an AC/DC converter coupled to the power distribution interconnections that is powered using a trickle charge;
battery storage coupled to a DC output of the AC/DC converter; and
a DC/AC converter coupled between the battery storage and the power switching apparatus.
12. The apparatus recited in claim 11 wherein the computing apparatus comprises an AC/DC converter coupled to the in-line filter and power switching apparatus for powering the server computer with AC power.
13. The apparatus recited in claim 11 wherein the computing apparatus comprises an AC/DC converter coupled to the in-line filter and power switching apparatus, and a DC/DC converter coupled to the AC/DC converter for powering the server computer with DC power.
14. Computing apparatus comprising:
a transportable structure;
an enclosure disposed within the transportable structure;
computing means disposed within the enclosure;
power distribution interconnections conned to the computing means for connecting to a utility power source;
network interconnections coupled to the computing means for connecting to a network;
a refrigeration system disposed within the enclosure for circulating chilled air within the enclosure to cool the computing means;
heat removal means in contact with the computing means for removing heat therefrom; and
heat exchanger means disposed outside of the enclosure that is coupled to the heat removal means for removing heat from the heat removal means.
15. The apparatus recited in claim 14 wherein the transportable structure comprises a trailer or storage container.
16. The apparatus recited in claim 14 further comprising fluid storage apparatus coupled between the heat exchanger means and the heat removal means.
17. The apparatus recited in claim 14 further comprising:
a generator grid disposed within the enclosure and coupled to the computing means; and
a UPS and conversion grid disposed within the enclosure and coupled between the generator grid and the computing means.
18. The apparatus recited in claim 17 wherein the UPS comprises:
in-line filter and power switching apparatus coupled to the power distribution interconnections;
an AC/DC converter coupled to the power distribution interconnections that is powered using a trickle charge;
battery storage coupled to a DC output of the AC/DC converter; and
a DC/AC converter coupled between the battery storage and the power switching apparatus.
Description
BACKGROUND

The assignee of the present invention manufactures computing data centers. Historically, hardware and software solutions have been the cost drivers for information technology operations, but over time, energy costs and the data center infrastructure have become a dominant cost factor as a result of power density increases. The cost of a typical data center is in the range of $10,000 to $20,000 per kilowatt. Thus, the cost of the supporting infrastructure for one Superdome™ server manufactured by the assignee of the present invention is on the order of $200,000, and the current cost of electricity over a three year period is on the order of $50,000. Assuming $1.5 million cost for a single server Superdome™ data center solution manufactured by the assignee of the present invention, these costs amount to 17% of the acquisition cost. These costs are expected to be 35% in the 2009 timeframe assuming no energy cost increases.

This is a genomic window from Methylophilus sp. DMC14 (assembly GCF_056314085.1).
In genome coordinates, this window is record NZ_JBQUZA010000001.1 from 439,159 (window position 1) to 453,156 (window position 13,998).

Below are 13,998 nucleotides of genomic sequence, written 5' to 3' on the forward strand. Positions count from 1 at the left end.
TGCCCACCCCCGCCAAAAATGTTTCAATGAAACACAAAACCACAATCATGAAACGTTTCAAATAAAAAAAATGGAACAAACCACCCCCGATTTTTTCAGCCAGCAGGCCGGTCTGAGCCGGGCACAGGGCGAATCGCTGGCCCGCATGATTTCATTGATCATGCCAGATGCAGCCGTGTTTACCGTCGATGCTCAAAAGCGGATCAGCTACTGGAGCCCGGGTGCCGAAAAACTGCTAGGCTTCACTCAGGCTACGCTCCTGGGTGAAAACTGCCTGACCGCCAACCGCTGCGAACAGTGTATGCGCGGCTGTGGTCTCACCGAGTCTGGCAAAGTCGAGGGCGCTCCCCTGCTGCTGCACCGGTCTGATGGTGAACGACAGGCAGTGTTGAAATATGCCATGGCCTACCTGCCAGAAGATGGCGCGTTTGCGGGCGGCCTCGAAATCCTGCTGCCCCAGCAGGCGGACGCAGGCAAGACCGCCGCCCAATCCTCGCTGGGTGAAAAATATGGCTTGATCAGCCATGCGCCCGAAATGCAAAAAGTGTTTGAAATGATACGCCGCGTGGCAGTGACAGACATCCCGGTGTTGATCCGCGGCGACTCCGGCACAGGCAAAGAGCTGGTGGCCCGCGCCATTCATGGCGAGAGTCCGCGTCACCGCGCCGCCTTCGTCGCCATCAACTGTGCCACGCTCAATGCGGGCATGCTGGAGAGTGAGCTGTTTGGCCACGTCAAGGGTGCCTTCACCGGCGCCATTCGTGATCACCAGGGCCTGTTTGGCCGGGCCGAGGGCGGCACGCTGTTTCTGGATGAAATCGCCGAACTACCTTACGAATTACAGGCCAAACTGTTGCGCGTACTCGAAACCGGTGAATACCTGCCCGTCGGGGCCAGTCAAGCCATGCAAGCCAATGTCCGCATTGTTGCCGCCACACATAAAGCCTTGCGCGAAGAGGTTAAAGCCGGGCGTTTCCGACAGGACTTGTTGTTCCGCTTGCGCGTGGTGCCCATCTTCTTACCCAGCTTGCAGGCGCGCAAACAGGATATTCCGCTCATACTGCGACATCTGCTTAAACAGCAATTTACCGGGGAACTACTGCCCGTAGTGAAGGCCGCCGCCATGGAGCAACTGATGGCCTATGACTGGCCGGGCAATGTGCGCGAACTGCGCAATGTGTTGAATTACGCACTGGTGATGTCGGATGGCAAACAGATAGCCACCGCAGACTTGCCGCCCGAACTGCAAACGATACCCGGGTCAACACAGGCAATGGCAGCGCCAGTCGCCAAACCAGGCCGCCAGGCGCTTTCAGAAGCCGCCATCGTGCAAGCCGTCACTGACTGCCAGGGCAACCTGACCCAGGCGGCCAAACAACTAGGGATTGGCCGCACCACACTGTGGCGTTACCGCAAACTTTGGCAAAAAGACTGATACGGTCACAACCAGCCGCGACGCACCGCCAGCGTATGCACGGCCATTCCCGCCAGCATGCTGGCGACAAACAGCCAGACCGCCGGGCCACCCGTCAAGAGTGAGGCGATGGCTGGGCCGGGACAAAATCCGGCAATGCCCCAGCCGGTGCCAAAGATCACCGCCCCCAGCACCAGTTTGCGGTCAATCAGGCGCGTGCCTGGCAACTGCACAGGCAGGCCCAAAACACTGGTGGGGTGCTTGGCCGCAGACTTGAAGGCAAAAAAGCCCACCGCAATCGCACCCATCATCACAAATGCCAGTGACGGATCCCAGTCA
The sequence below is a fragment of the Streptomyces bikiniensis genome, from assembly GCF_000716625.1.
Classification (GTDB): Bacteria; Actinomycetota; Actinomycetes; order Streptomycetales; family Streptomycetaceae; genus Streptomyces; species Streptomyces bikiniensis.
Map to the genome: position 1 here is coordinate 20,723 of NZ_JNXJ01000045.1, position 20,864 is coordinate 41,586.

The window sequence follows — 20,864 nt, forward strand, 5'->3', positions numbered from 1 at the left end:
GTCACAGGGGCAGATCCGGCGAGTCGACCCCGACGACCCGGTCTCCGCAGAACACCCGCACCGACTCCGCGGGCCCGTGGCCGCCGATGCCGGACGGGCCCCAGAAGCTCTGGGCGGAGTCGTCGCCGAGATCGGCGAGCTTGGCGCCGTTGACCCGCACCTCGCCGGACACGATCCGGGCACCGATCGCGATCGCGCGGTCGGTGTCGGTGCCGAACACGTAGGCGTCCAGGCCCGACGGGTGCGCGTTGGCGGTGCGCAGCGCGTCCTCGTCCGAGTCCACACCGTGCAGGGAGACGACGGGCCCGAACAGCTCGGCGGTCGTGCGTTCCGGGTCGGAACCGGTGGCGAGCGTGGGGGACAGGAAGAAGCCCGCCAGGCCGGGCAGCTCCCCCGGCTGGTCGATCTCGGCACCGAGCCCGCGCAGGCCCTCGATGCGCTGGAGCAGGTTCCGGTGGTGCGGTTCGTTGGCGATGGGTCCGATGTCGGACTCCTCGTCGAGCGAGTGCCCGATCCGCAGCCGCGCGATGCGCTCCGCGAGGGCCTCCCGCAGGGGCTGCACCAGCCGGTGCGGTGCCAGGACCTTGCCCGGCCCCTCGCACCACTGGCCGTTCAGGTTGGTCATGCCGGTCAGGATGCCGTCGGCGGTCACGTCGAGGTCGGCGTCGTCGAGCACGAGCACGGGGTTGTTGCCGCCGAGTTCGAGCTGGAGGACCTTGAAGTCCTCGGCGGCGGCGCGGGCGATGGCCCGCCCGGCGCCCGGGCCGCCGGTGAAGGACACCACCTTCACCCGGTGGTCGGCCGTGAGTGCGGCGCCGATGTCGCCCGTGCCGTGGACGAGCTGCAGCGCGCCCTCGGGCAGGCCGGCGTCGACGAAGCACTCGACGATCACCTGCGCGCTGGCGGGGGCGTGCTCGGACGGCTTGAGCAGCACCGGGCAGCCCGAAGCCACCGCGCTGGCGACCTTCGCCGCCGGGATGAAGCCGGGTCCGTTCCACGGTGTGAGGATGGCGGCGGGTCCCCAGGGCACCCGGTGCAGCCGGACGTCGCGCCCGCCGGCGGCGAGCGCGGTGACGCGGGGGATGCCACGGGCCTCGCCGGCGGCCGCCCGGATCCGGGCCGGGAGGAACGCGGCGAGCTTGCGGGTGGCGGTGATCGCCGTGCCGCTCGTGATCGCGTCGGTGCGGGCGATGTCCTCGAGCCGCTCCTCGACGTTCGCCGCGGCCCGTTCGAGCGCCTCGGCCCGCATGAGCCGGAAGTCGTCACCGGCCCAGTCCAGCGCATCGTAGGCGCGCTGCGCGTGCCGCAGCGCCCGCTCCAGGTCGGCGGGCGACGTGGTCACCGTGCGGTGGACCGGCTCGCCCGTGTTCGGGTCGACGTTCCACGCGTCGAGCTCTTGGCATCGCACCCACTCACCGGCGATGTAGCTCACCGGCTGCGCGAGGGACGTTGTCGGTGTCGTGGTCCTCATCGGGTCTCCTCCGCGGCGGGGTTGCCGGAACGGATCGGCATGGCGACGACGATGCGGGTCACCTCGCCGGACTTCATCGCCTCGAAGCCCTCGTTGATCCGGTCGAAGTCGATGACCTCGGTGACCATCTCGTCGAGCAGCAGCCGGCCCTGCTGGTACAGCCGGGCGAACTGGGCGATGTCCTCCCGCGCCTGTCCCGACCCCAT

For low end solutions, the energy cost percentage is even worse. For a solution using DL 360 servers manufactured by the assignee of the present invention, the 3 year energy cost alone is more than the hardware cost. For a $4000 DL 360 server, the infrastructure cost is $10,000 and the energy cost is $2,500 or about 300% of the acquisition cost.

Another problem is that as the cost for data center capacity goes up, the cost of increasing capacity for the incremental application or business solution is a huge step function at a cost in excess of $100 million as a result of building a new data center. It would be desirable to have a more scalable solution that allows the building infrastructure to scale with the growth in applications.

Users also want plug and play solutions. Users want solutions to their problems and not additional problems in managing technology shifts, not only computation but also with the infrastructure such as power and cooling. It would be desirable to have a solution that allows users to more easily manage the technology.

BRIEF DESCRIPTION OF THE DRAWINGS

The various features and advantages of disclosed embodiments may be more readily understood with reference to the following detailed description taken in conjunction with the accompanying drawings, wherein like reference numerals designate like structural elements, and in which:

FIG. 1 illustrates a first embodiment of exemplary scalable computing apparatus;